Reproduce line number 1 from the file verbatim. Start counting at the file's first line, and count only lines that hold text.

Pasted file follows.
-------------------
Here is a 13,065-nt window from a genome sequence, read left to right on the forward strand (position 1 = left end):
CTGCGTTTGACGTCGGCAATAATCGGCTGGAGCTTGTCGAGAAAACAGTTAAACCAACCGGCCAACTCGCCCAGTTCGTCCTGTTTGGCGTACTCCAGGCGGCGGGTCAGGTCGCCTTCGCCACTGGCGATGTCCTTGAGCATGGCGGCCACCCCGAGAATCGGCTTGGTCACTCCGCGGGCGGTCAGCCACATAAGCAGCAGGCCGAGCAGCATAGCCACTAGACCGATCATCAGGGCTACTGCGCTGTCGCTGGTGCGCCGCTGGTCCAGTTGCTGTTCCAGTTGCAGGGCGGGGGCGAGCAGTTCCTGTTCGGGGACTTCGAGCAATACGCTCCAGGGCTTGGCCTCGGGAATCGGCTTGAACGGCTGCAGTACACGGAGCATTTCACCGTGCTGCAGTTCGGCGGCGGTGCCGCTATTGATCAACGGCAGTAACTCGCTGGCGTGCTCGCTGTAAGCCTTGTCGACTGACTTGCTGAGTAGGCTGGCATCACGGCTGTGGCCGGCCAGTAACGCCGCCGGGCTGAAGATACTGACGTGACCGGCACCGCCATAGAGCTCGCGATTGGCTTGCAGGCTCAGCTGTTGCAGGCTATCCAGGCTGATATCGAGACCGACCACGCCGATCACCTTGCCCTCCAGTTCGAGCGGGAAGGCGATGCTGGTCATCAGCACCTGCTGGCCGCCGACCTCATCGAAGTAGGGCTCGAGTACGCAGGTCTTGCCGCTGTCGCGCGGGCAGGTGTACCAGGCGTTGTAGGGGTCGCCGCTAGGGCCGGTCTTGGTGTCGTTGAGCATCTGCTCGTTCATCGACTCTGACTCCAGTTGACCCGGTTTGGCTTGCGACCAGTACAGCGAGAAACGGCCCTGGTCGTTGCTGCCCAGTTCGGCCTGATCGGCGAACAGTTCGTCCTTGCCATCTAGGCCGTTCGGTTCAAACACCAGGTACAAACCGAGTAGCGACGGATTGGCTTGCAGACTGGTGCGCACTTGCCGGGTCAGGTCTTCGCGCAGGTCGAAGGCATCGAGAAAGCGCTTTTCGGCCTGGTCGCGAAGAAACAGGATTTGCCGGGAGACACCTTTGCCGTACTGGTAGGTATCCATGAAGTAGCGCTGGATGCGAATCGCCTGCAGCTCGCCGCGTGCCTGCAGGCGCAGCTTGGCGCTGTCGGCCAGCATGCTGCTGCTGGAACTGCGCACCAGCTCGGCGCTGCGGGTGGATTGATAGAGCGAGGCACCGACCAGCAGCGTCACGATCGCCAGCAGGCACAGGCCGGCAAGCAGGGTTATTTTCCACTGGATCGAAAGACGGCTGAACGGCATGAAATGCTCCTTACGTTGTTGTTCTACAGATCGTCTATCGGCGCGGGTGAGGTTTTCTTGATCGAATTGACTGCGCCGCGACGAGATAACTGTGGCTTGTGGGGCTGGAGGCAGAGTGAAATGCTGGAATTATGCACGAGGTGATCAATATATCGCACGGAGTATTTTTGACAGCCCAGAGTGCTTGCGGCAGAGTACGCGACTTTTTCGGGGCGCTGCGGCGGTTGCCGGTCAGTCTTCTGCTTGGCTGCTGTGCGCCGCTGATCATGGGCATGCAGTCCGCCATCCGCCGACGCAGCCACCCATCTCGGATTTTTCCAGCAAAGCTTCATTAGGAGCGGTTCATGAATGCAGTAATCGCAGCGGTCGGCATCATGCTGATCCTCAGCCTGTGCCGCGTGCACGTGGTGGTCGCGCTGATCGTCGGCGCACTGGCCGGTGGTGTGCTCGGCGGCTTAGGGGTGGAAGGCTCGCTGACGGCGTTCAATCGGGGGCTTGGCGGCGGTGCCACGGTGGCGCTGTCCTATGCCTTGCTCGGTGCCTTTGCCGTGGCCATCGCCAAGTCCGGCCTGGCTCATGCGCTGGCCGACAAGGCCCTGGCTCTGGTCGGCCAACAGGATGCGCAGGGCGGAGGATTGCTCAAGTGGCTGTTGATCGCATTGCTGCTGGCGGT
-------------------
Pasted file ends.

Here is a 13,065-nt window from a genome sequence, read left to right on the forward strand (position 1 = left end):